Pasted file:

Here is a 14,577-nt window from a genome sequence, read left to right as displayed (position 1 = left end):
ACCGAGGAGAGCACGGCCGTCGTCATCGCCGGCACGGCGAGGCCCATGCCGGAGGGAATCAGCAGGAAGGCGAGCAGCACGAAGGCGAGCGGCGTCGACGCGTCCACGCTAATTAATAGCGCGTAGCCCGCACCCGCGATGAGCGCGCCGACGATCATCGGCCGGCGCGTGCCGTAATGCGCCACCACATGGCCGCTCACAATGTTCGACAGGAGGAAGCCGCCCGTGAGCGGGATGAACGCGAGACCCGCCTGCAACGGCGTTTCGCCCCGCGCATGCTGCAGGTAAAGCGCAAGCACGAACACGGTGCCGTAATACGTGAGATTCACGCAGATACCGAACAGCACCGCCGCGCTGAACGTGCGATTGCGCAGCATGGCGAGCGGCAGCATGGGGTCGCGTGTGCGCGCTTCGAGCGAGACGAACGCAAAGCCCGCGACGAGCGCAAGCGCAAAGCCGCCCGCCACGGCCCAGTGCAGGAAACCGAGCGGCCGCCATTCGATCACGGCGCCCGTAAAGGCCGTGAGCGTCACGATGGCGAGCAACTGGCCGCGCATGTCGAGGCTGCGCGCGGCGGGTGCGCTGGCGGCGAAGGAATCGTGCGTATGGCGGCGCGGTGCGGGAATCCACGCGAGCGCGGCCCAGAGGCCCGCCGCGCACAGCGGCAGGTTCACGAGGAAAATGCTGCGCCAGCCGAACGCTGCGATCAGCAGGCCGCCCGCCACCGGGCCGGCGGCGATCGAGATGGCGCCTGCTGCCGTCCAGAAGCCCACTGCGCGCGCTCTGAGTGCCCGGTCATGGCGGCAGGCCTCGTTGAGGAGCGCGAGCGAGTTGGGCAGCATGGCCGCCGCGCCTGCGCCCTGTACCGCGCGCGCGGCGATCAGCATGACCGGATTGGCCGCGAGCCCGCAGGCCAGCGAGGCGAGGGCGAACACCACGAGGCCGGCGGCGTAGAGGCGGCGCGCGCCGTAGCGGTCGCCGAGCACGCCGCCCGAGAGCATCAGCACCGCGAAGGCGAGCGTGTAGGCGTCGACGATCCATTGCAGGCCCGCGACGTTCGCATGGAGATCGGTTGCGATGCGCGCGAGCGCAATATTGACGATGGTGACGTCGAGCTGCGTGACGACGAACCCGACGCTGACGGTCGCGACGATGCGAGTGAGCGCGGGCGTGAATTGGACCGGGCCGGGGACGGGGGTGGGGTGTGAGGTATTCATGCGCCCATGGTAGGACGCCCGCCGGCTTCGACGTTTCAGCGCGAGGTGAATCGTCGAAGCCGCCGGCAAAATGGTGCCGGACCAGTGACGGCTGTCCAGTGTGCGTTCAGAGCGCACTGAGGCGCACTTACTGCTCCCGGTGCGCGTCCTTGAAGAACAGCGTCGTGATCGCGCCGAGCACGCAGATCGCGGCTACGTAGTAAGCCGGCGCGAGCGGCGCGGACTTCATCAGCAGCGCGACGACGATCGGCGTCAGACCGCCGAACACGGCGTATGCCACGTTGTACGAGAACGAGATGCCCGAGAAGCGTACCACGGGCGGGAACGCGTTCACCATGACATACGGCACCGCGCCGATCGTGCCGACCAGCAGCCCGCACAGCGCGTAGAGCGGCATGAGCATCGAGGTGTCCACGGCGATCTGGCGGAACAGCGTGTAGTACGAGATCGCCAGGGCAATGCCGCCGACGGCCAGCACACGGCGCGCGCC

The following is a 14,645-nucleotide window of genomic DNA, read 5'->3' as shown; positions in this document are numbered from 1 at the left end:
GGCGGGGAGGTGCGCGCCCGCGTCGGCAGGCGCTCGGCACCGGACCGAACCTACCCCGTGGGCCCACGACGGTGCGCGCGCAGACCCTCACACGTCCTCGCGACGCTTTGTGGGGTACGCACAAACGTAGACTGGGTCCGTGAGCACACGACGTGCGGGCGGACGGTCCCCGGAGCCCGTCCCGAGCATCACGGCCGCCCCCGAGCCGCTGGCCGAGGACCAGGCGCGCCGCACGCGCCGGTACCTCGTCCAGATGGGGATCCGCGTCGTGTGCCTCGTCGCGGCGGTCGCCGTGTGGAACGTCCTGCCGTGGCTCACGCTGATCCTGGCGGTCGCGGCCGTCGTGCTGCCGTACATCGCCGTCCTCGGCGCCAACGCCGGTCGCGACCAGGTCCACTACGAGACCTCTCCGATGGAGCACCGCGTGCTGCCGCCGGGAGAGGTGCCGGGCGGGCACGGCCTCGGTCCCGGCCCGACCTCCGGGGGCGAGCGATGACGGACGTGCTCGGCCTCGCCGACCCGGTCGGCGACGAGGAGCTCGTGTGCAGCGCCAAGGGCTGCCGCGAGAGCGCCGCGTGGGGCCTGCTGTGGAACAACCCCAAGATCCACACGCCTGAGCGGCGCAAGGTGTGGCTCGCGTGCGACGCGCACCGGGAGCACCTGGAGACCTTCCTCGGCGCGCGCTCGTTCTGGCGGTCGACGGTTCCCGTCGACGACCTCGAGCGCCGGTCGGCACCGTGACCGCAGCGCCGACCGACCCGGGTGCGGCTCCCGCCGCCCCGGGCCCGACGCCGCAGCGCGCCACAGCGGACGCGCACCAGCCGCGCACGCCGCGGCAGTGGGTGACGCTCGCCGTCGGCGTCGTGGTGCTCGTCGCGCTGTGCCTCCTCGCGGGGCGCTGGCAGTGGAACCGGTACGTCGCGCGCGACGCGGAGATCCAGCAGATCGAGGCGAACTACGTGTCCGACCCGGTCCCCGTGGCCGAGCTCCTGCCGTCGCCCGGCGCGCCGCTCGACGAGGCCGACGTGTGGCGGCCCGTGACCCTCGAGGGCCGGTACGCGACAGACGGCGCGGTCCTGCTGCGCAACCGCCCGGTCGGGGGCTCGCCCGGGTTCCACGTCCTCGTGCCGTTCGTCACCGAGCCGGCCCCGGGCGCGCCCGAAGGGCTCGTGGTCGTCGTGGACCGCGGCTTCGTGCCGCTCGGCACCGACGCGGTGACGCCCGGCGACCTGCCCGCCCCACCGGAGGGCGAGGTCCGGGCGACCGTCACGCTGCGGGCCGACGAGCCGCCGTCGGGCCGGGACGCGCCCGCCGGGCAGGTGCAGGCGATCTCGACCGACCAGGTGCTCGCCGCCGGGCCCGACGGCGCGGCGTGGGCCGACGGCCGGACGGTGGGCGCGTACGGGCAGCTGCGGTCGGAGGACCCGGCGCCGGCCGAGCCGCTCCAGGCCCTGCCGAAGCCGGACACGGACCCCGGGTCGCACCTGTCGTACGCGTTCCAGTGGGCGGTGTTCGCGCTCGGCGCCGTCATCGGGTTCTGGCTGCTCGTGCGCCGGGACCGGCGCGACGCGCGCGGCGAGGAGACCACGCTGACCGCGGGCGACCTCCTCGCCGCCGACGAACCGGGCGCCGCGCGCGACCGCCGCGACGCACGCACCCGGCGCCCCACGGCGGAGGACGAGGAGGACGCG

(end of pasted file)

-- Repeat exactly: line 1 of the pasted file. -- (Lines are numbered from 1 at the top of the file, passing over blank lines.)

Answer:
Here is a 14,577-nt window from a genome sequence, read left to right as displayed (position 1 = left end):